Class MeetingsWed 7:10-9pm in CIWW 201
First LectureJan 24, 2018
Last LectureMay 9, 2018
Final ExamMay 2, 2018, 7:10-9pm in CIWW 201
InstructorThomas Wies
Office60FA 403
Office HoursWed 4:00-5:00pm, or by appointment
GradersXi Huang and Pratik Parag Karnik


Object-oriented programming (OOP) has emerged as a significant software development methodology. This course introduces the important concepts of object-oriented design and languages, including data abstraction and encapsulation, inheritance and dynamic method dispatch, subtyping, generics, and OOP-based concurrent programming paradigms. We will learn advanced programming techniques that use these concepts and explore how OOP language features are implemented by compilers. The course will include significant programming assignments, stressing object-oriented design. Programming assignments will use the programming language Scala, which will also be introduced in the course.

Prerequisites:Programming Languages (CSCI-GA.2110)


Throughout the semester, we will investigate the following topics in detail among others:

  • Object-oriented programming in Scala
  • Composition, inheritance, and subtyping
  • Method overloading and overriding
  • Implementing OOP features
  • Functional programming with objects
  • Generic programming with objects
  • Covariance, contravariance, and higher-kinded types
  • Concurrent programming with objects
  • Design patterns



We will use Piazza for course-related discussions and announcements. I encourage you to ask questions when you are struggling to understand a concept - you can even do so anonymously.


Homework assignments and projects (50%), final exam (50%).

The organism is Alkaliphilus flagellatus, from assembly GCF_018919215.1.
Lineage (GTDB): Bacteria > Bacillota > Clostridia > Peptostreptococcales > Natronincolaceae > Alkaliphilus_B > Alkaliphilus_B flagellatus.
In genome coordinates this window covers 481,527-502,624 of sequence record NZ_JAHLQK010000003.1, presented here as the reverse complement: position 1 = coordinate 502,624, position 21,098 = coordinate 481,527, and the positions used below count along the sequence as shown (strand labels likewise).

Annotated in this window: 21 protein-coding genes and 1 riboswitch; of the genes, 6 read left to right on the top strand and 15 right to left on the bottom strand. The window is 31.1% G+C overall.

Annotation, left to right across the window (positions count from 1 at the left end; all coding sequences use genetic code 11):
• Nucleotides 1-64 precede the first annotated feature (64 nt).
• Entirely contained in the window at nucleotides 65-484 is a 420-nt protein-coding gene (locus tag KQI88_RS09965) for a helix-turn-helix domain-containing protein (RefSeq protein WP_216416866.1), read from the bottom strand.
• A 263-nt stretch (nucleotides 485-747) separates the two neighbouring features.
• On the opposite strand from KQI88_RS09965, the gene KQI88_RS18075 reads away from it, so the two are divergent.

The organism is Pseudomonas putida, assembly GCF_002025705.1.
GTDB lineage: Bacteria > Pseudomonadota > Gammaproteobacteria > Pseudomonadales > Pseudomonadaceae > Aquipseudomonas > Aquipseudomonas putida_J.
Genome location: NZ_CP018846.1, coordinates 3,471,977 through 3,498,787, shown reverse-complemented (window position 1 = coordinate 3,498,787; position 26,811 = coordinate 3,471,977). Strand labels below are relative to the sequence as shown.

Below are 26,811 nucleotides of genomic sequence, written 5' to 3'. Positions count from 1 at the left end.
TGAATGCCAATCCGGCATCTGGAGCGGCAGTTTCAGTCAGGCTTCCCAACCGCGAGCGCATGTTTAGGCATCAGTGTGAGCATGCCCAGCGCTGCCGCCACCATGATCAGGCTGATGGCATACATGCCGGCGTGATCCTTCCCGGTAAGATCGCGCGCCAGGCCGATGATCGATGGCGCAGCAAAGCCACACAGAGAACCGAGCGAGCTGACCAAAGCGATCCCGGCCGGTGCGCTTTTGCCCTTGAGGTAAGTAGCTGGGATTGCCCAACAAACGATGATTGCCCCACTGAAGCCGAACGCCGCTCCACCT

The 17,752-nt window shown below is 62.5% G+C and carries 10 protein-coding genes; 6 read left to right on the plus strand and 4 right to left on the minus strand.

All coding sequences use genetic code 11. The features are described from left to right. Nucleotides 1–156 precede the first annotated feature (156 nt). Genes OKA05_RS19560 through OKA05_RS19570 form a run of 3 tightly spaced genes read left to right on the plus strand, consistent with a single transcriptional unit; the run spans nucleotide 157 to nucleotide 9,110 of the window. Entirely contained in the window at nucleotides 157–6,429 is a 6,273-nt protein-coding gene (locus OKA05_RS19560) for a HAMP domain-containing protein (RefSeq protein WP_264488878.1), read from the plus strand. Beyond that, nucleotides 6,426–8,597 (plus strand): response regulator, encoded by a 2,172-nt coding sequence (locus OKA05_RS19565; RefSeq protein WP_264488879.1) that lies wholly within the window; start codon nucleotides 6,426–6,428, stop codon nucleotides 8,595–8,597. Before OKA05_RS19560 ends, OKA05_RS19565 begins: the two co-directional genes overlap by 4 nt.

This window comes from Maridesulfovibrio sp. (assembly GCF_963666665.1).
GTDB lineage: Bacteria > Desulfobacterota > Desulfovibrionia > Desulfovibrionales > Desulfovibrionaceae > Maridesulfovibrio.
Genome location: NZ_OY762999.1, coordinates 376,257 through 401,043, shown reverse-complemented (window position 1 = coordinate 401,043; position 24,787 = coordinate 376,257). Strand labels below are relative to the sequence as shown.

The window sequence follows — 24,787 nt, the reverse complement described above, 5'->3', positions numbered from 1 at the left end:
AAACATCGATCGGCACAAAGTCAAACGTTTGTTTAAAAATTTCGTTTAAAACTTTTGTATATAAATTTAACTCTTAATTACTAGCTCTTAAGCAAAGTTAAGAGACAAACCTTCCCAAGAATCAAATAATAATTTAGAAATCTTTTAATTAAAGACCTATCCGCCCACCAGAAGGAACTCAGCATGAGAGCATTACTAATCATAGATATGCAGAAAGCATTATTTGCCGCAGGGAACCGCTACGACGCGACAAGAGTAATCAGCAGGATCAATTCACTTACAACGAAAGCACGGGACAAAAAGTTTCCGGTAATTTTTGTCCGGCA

Late Submission Policy

Late submissions of homework solutions and projects will be graded with a 10% penalty per day of late submission. Solutions will not be graded if they are submitted later than one week after the specified deadline.

Academic Integrity

Please review the departmental academic integrity policy. In this course, you may discuss assignments with other students, but the work you turn in must be your own. Do not copy another student's work. You must do the projects as a group but not with other groups and without consulting previous years' students, code, etc. You should help other students and groups on specific technical issues but you must acknowledge such interactions. Copying code or other work without giving appropriate acknowledgment is a serious offense with consequences ranging from no credit to potential expulsion.

Recommended Textbook


The syllabus is subject to change, so please refresh frequently.

Class Date Topics Materials Assignments
1 01/24
  • Introduction; Scala Basics
Read OSV Ch. 2, Ch. 5, Ch. Sec. 6.10, Sec. 7.7, Sec. 17.5
2 01/31
  • Scala Basics: classes and objects, case classes
  • Visitor Design Pattern
3 02/07
  • Scala Basics: function objects, higher-order functions
Read OSV Ch. 8, Ch. 16, and Ch. 23
4 02/14
  • Inheritance, Subtyping, and Dynamic Dispatch
  • Implementing Inheritance by Hand
5 02/21
  • Parametric polymorphism: generics and variance
Read OSV Ch. 19
6 02/28
  • Inheritance vs. Composition
  • Implicits and type classes
  • Pimp my Library Design Pattern
Read OSV Ch. 21
  • Class canceled due to winter storm
  • No class (Spring Break)
  • Class canceled due to winter storm
7 03/28
  • Object-Functional Design
  • Designing Parser Combinators
8 04/04
  • Multiple Inheritance
  • Interface Inheritance in Java
  • Multiple Class Inheritance in C++
9 04/05 Make-up session: 5:10-7pm in WWH 201
  • Traits
  • Self-types and dependency injection
Read OSV Ch. 12
10 04/11
  • Overloading resolution
  • Object initialization
  • Call by name and lazy evaluation
11 04/18
  • Concurrent Programming with Objects
  • Monitors and locks
  • Futures and data parallelism
  • Read OSV Ch. 32
12 04/25
  • Concurrent programming with Objects
  • Actors
13 05/02
  • Final exam
14 05/09